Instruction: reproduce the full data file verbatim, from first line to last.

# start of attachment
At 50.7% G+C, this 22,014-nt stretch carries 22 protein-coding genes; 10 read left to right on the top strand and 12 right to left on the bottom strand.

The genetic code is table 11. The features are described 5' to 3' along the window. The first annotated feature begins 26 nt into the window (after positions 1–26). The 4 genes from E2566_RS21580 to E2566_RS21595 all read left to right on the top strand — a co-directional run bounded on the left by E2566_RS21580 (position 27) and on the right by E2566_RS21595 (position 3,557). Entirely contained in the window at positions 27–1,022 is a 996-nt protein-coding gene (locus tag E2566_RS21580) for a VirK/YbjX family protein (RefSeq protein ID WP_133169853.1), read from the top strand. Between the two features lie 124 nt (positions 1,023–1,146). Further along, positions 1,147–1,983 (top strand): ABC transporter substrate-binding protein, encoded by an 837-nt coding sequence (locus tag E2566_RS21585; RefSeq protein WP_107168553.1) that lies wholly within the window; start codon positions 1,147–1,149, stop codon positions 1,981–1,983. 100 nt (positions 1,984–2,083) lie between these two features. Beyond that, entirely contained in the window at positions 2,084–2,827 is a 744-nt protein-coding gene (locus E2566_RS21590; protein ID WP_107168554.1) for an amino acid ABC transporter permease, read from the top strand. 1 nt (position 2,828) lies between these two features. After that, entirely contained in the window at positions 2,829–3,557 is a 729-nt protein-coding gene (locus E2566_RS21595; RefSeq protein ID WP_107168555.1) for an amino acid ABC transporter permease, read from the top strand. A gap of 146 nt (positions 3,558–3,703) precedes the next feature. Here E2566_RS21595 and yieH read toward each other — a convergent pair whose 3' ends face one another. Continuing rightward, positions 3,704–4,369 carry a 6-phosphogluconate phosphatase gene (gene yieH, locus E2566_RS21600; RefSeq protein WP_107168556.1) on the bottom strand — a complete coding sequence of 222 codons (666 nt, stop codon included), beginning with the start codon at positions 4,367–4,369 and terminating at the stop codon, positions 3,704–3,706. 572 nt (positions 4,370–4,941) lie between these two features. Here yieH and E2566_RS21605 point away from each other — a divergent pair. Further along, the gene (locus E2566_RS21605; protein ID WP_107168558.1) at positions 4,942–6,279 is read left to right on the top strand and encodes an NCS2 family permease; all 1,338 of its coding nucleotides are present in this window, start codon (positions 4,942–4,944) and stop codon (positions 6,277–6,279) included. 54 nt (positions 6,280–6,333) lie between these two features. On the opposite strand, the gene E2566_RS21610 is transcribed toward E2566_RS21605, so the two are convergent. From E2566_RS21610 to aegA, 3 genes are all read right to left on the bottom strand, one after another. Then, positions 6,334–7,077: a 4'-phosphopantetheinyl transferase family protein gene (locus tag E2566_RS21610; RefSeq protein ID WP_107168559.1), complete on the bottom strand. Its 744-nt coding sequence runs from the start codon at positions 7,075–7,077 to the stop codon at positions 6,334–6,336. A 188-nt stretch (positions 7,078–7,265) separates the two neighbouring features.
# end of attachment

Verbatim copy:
At 50.7% G+C, this 22,014-nt stretch carries 22 protein-coding genes; 10 read left to right on the top strand and 12 right to left on the bottom strand.

The genetic code is table 11. The features are described 5' to 3' along the window. The first annotated feature begins 26 nt into the window (after positions 1–26). The 4 genes from E2566_RS21580 to E2566_RS21595 all read left to right on the top strand — a co-directional run bounded on the left by E2566_RS21580 (position 27) and on the right by E2566_RS21595 (position 3,557). Entirely contained in the window at positions 27–1,022 is a 996-nt protein-coding gene (locus tag E2566_RS21580) for a VirK/YbjX family protein (RefSeq protein ID WP_133169853.1), read from the top strand. Between the two features lie 124 nt (positions 1,023–1,146). Further along, positions 1,147–1,983 (top strand): ABC transporter substrate-binding protein, encoded by an 837-nt coding sequence (locus tag E2566_RS21585; RefSeq protein WP_107168553.1) that lies wholly within the window; start codon positions 1,147–1,149, stop codon positions 1,981–1,983. 100 nt (positions 1,984–2,083) lie between these two features. Beyond that, entirely contained in the window at positions 2,084–2,827 is a 744-nt protein-coding gene (locus E2566_RS21590; protein ID WP_107168554.1) for an amino acid ABC transporter permease, read from the top strand. 1 nt (position 2,828) lies between these two features. After that, entirely contained in the window at positions 2,829–3,557 is a 729-nt protein-coding gene (locus E2566_RS21595; RefSeq protein ID WP_107168555.1) for an amino acid ABC transporter permease, read from the top strand. A gap of 146 nt (positions 3,558–3,703) precedes the next feature. Here E2566_RS21595 and yieH read toward each other — a convergent pair whose 3' ends face one another. Continuing rightward, positions 3,704–4,369 carry a 6-phosphogluconate phosphatase gene (gene yieH, locus E2566_RS21600; RefSeq protein WP_107168556.1) on the bottom strand — a complete coding sequence of 222 codons (666 nt, stop codon included), beginning with the start codon at positions 4,367–4,369 and terminating at the stop codon, positions 3,704–3,706. 572 nt (positions 4,370–4,941) lie between these two features. Here yieH and E2566_RS21605 point away from each other — a divergent pair. Further along, the gene (locus E2566_RS21605; protein ID WP_107168558.1) at positions 4,942–6,279 is read left to right on the top strand and encodes an NCS2 family permease; all 1,338 of its coding nucleotides are present in this window, start codon (positions 4,942–4,944) and stop codon (positions 6,277–6,279) included. 54 nt (positions 6,280–6,333) lie between these two features. On the opposite strand, the gene E2566_RS21610 is transcribed toward E2566_RS21605, so the two are convergent. From E2566_RS21610 to aegA, 3 genes are all read right to left on the bottom strand, one after another. Then, positions 6,334–7,077: a 4'-phosphopantetheinyl transferase family protein gene (locus tag E2566_RS21610; RefSeq protein ID WP_107168559.1), complete on the bottom strand. Its 744-nt coding sequence runs from the start codon at positions 7,075–7,077 to the stop codon at positions 6,334–6,336. A 188-nt stretch (positions 7,078–7,265) separates the two neighbouring features.